April 28, 2017

FDA Alerts Pet Owners about Hyperthyroidism

The FDA is warning pet owners and veterinarians to the potential for hypothyroidism in their pets because some pet food and treats are made with livestock gullets that contain thyroid tissue and hormones. While hyperthyroidism is more common in cats, in dogs it is rare and is usually triggered by thyroid cancer.

Dog with Bowl of Dog Food

The symptoms of hyperthyroidism include excessive thirst and urination, weight loss, increased appetite, restlessness, hyperactivity, elevated heart rate, rapid and/or labored breathing, vomiting, and diarrhea. Continued exposure to excess thyroid hormones in these pet foods can cause damage to the heart and in some cases, death.

The Center for Veterinary Medicine recently investigated cases of three dogs in different households that showed signs of this disease. Testing on samples from the dogs were conducted at a reference laboratory. Those tests revealed elevated thyroid hormone in the blood, and no thyroid cancer.

Interviews with the dog’s owners found that all three dogs had been fed BLUE Wilderness® Rocky Mountain Recipe TM Red Meat Dinner Wet Food for Adult Dogs and/or Wellness 95% Beef Topper for Dogs. Those products were recalled for excessive thyroid hormone after these incidents.

After the dogs stopped eating those products, their clinical signs disappeared and their thyroid hormone levels returned to normal. The FDA tested unopened cans of BLUE Wilderness® Rocky Mountain Recipe TM Red Meat Dinner Wet Food for Adult Dogs and Wellness 95% Beef Topper for Dogs and confirmed that they contained active thyroid hormone. The source of thyroid hormones is likely from the use of gullets from which the thyroid glands were not completely removed before adding to pet food or treats.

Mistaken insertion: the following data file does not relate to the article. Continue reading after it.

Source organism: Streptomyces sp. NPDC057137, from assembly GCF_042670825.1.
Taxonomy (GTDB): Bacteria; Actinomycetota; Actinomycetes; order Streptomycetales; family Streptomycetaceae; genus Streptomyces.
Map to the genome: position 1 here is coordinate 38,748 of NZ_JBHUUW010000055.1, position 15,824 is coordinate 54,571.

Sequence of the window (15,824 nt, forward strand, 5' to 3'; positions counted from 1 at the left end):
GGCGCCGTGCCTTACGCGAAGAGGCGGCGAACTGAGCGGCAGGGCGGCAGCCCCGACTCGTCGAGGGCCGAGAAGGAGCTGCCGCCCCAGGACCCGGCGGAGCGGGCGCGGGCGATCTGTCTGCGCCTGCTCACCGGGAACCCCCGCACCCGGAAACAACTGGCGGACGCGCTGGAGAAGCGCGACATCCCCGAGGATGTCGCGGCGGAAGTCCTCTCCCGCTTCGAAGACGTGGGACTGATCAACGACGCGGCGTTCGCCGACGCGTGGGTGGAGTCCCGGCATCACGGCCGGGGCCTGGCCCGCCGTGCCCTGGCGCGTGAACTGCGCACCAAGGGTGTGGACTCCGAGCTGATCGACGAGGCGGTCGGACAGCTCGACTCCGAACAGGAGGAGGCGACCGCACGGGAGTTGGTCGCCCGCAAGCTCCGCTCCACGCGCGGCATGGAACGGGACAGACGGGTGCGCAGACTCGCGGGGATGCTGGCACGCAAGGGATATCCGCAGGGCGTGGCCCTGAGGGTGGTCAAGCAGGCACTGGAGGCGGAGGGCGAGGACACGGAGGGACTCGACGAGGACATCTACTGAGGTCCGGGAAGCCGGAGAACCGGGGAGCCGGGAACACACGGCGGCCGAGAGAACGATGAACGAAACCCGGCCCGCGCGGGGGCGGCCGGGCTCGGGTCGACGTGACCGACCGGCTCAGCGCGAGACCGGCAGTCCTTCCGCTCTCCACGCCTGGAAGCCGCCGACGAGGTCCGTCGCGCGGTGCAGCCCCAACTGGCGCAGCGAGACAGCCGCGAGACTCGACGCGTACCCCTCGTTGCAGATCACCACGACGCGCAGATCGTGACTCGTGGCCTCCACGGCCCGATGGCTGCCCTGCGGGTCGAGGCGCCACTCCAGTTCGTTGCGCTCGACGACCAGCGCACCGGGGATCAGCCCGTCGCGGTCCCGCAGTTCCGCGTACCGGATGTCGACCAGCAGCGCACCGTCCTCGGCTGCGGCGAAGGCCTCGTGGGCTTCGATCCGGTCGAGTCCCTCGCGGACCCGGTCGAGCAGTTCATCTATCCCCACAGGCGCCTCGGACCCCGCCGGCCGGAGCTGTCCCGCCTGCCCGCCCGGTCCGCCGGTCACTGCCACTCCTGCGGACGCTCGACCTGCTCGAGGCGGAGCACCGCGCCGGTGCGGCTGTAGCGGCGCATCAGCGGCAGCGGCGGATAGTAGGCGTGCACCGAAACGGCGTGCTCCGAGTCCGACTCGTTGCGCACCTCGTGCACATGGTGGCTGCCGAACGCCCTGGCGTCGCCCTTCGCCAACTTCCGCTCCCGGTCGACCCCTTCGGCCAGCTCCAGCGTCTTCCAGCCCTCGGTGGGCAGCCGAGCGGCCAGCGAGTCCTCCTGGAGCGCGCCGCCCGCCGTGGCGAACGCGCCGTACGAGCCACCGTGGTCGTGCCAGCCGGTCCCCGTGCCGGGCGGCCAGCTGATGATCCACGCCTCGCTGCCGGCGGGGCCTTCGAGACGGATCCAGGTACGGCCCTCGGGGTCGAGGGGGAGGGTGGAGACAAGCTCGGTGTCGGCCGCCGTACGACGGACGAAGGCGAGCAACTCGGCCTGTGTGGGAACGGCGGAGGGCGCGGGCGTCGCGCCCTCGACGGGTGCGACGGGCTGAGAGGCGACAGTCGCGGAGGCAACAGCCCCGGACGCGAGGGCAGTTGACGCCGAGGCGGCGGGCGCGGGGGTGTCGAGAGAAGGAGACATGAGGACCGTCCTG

Wellpet voluntarily recalled some of their products on March 17, 2017, as did the Blue Buffalo Company on the same day. Please check to make sure you do not have any of these products on hand. If you do, do not feed them to your pet. Throw them away in a secure garbage can so other animals can’t eat them.

And if your dog has eaten these products and is exhibiting the signs of hyperthyroidism, take him to the vet. Make sure that you have a record of your dog’s dietary history with you, as well as how much the dog was eating and for how long.

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